Along with what appears to be a lot of other folks I find myself in almost total disagreement with you. I've lurked for quite a while first time commenter. Checking your "pretty clear set of facts" something seems amiss. Unless of course you are only an opinion blog. Then of course I can't factually disagree with you because your white is the next persons black. No harm no foul we agree to disagee. You seem though to be attempting to present a position bolstered in your opinion by a "rapidly" falling crime rate and the inherent goodness of folks just trying to get by as best they can. True enough but "rapidly" falling crime is a national trend. I'm failing to understand how that sets Arizona apart to the advantage of your argument. Unless of course all you are trying to do is illustrate the gross exageration of the Govenors remarks. I too believe that she factually misspoke. I will suggest however that you create a real or virtual crime rate chart for the following reason. Look at your chart and dump 500,000 more crimes on it and see if your perspective changes at all. It remains a crime to be in the US illeagaly regardless of ones' opinion as to whether or not it should be. It is a crime for a reason and has been since hector was a pup. Looonnng before this border issue. Don't recall the shrill hair pulling and whining until say 1990 or so? Myself I'd rather that national permitless open carry was the Law of the Land. Alas tis not. What I would do to those that would use their 2nd Amendment right in the commission of any crime, bad cops at the top of my list, is gist for another time. It is troubling to me that higher estimates of the numbers of illegals is "hispanophbic". Exactly who would the "hispanophobe" be? The researcher that compiled the numbers, the person that reported the number or anyone that believes the revised number? For puposes of this comment I am going with the presumption that you cannot possibly believe that. No rational person could. Massaging the numbers is of course likely by those with an agenda. Hint hint. I'm thinking that half a dozen or so non-partisan estimates solidly based on facts that you could independenly verify should be enough.
    I'll try a little test here to see if we can't get somewhat closer to the bone. I would like for you dissappear every single mexican/hispanic on the face of the earth. Replace every one of them with blond blue-eyed caucasians. Are you seriously suggesting that then the illeagle border crossings, the drugs, the killings, the literal occupation of soverign US territory by drug assasins and human trafficers and all of the attendant problems and the good people only trying to get by are any less criminal? Do you really think that there would be any less uproar, any less demand for the Federal Govt to its' damn job? If you think that then I proffer that you have found yourself among a very small minority. I'll tell you for myself and every single person I've ever talked to about illeagal immigrants and the immigration problems overall (Saudis, iranians, french, chinese, etc., etc.) that no single person ever voiced in my presence that the color of an immigrants skin had any thing to do with the real, rational reasons for knowing who is here. Color is a non-issue. Raceism is not a non-issue but to take the position that somehow the air would be sweeter and the crime less reprehensible if the perps were white, well that veers very closely to "jumpin the shark".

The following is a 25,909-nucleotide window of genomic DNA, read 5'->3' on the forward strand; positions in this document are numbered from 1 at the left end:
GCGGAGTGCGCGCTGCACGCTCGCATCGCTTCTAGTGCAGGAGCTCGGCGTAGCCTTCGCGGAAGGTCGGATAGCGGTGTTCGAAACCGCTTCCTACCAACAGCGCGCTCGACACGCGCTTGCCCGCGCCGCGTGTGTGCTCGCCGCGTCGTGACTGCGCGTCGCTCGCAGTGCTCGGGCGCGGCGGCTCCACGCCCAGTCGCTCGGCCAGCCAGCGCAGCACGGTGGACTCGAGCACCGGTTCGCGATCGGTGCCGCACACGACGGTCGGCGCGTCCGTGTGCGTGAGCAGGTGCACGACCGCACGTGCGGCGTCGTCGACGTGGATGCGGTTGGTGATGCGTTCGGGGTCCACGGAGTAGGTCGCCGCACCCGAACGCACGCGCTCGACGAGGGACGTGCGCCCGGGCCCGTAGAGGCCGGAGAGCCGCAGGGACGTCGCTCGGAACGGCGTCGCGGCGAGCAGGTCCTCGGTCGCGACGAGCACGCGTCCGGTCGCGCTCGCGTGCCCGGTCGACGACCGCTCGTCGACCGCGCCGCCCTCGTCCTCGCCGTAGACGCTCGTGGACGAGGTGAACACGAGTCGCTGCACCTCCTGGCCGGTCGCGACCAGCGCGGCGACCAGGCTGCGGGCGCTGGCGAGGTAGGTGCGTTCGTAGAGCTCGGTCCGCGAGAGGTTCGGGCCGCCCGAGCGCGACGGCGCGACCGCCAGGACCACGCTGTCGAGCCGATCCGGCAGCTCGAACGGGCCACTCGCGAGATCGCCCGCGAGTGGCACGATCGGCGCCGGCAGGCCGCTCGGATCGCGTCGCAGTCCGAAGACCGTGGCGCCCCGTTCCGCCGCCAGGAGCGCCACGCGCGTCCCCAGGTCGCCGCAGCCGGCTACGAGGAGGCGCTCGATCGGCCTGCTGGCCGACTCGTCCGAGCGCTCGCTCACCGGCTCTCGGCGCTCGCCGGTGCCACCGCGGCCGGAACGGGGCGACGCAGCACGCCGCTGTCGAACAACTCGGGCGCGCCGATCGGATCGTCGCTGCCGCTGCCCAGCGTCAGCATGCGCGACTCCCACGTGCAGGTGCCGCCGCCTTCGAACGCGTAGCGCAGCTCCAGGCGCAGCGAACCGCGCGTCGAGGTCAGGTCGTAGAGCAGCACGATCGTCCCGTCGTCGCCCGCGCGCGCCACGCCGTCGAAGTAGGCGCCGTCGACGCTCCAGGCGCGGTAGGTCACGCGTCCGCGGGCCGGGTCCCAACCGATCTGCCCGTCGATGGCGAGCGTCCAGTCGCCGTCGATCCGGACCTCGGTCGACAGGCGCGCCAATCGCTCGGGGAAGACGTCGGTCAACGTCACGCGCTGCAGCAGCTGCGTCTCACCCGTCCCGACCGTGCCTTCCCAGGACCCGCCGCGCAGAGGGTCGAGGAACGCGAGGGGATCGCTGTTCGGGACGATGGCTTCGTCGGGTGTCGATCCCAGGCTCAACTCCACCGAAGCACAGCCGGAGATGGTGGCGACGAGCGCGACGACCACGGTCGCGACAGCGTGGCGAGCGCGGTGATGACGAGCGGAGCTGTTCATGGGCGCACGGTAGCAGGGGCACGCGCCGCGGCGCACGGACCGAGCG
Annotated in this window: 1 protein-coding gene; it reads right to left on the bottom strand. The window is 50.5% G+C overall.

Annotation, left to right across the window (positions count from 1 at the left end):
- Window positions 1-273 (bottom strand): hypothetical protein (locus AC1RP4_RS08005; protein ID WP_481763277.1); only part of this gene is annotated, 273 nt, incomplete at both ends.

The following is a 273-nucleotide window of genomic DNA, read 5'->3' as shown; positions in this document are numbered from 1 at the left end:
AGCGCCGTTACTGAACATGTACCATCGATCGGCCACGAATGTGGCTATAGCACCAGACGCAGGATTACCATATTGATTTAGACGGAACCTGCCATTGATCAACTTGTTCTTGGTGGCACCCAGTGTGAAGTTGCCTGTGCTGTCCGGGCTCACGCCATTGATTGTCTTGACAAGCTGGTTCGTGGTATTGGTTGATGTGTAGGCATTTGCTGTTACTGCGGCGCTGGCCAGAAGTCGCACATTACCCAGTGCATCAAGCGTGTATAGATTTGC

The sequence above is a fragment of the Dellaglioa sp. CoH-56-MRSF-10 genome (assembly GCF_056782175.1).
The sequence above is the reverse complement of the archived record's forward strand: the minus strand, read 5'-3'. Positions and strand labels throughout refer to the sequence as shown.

I don't see any of my white, brown, or black brothers organizing a boat lift to Darfur, Somalia or the Congo. If they did you'd have a people on your hands that would work the fields for 10% of what hispanic farm workers would do it for and by God they'd kiss your feet and mean it and wash them with their tears of joy. Raceism? On whose part? Shaky ground, take care with the now wholey(sp?) ineffective race card. With my permission you can stick that where the tapeworms live. I have but then I'm a Saint among men. (and my farts smell of lavender and cats and dogs and Dallas cheerleaders each and every one tremble in anticipation of my arrival).